Read this: On The Road by Jack Kerouac 

On The Road
by Jack Kerouac

One of my favourite books of all time, Jack Kerouac’s semi-autobiographical piece is based on the travels he and his friends took across America which defined a generation, and continues to capture those of us with gypsy hearts even now, almost 50 years after it was published. Sal Paradise and Dean Moriarty define the term “free-spirited,” and their adventures in hitch-hiking, drugs, music, poetry and going where ever the road happened to take them is strangely beautiful. It’s also one of the most well-known and written about travel books out there, so I’m not going to write a whole lot more about what it’s all about; if you want to know more about the turbulent brilliance that was Jack Kerouac and the culture changing Beat Generation, just Google it. Instead, let me quickly tell you why I love this book so much, and why I’ll keep reading it over and over again.

“Nothing behind me, everything ahead of me, as is ever so on the road.”

That line right there cried out to me. It jumped off the page, and wormed into my soul. How could it not? What I wouldn’t give to feel that kind of freedom… I find the past, what’s behind me, a curious thing. I’d like to think that I have no real regrets in life thus far, being a firm believer in the school of thought that I wouldn’t be who or where I am today without having taken the path I’ve taken, “mistakes” and all. As for having everything ahead of me – what a beautiful idea. Reading that one little line paints such a vivid image in my head. I can see myself, clearly, standing literally in the middle of a dusty, away from the city type road, a quiet road with very little traffic, like the ones you see the truckers driving down to get from city to city in the movies. I see myself standing there in my favourite torn blue jeans and my hooded black and red checkered shirt and my black Chuck Taylors. I see a worn, brown leather overnight bag by my feet, my sunglasses perched up high amongst my messy auburn hair, and a stupid, scared, excited smile on my face. Leaving everything so far behind me and looking ahead. It excites me. It’s something I want.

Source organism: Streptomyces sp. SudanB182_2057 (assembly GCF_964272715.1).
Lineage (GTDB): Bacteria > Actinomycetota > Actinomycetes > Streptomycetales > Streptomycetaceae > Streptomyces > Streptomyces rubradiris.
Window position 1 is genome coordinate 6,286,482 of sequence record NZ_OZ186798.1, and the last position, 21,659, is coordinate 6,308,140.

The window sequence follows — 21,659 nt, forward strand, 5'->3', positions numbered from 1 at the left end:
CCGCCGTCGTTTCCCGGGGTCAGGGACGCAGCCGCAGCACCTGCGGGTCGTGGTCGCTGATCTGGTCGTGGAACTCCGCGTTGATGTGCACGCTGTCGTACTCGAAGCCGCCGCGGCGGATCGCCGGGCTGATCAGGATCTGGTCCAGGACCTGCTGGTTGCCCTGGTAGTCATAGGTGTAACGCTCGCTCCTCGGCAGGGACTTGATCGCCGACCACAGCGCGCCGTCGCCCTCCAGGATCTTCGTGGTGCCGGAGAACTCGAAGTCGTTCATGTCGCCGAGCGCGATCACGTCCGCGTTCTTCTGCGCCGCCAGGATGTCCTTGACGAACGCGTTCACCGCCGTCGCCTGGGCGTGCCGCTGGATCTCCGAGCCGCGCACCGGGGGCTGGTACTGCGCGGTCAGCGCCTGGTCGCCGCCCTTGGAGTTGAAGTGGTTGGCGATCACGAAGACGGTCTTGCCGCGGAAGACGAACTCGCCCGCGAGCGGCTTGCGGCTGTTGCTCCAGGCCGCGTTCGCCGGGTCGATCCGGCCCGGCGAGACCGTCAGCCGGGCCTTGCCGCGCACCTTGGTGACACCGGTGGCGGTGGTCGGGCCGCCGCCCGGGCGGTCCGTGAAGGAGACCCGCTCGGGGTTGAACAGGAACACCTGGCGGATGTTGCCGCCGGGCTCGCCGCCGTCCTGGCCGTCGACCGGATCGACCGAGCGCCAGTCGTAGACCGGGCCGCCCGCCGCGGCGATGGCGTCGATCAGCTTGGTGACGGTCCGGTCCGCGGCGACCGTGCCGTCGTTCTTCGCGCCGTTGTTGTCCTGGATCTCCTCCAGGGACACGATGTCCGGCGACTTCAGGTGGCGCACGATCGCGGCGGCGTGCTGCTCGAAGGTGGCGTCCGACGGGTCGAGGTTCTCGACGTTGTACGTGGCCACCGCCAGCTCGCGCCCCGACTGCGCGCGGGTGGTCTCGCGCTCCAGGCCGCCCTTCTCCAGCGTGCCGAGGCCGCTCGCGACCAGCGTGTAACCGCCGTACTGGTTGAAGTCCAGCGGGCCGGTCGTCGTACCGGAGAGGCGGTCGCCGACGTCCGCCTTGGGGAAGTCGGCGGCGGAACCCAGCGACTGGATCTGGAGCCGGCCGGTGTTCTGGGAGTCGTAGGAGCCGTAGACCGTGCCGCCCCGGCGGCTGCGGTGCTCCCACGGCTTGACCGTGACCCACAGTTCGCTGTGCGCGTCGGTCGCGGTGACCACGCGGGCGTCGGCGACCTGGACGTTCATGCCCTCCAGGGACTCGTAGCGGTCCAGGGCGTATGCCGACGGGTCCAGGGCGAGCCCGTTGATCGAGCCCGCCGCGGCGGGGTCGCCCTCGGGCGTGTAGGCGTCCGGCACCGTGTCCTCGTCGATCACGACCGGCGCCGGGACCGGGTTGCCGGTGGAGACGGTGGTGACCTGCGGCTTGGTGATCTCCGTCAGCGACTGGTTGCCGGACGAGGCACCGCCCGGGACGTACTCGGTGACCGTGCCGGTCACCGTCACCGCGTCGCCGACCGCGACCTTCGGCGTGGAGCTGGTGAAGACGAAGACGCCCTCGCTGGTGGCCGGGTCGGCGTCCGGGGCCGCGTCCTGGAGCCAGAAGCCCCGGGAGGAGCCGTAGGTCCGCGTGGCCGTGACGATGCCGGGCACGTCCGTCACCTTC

I’m bogged down in a life of reality and obligation and paying the bills and being a responsible wife and daughter and friend and colleague. What I want, more than anything on earth, more than a fancy house or nice car or brilliant career, is to pack it all in and hit the road. And I think that’s why I love this book so much; for those few hours when I’m reading it, in my mind, I’m free. I may not be into the sex and drugs and rock n roll, but the freedom is intoxicating. And if I ever can work up the courage to just get up and leave and live life unplanned and unexpectedly, I feel like this would be very true as well…

“I was surprised, as always, be how easy the act of leaving was, and how good it felt. The world was suddenly rich with possibility.”

 

If you, too, are a wandering soul in need of escape, pick up a copy here – hopefully it’ll fill that need for the time being until you can get out on the road  : )

 

Shop here: City Lights Bookstore, San Francisco

City Lights Bookstore
261 Columbus Ave, San Francisco
http://citylights.com/

IMG_6001

As you may have noticed last week, I love my books, and am taking great pleasure in filling my book nook. And filling that space has been a culmination of visits to a lot of bookstores around the world; here’s another one I’ve visited. City Lights is an interesting combination of independent bookstore and publishing house, living on the edge of San Francisco’s Chinatown, and next door to Jack Kerouac Alley. Having been expanding continuously since it’s founding in 1953, City Lights now has three floors worth of books to browse through, with a heavy emphasis on world literature, poetry, the arts and political reading. The store also achieved infamy in the 1950’s when founder Lawrence Ferlinghetti was arrested after publishing Allen Ginsberg’s Howl & Other Poems on obscenity charges, which you can read a little more about here.

Politics aside, I really like this place; it had a warm, cozy feel, more books than you could poke a stick at, and staff who actually really knew their stuff and were ready to point you in the right direction. A must visit for fellow book nerds and literary lovers – while you’re there, you can also visit Kerouac’s favourite café, Vesuvio, and the Beat Museum!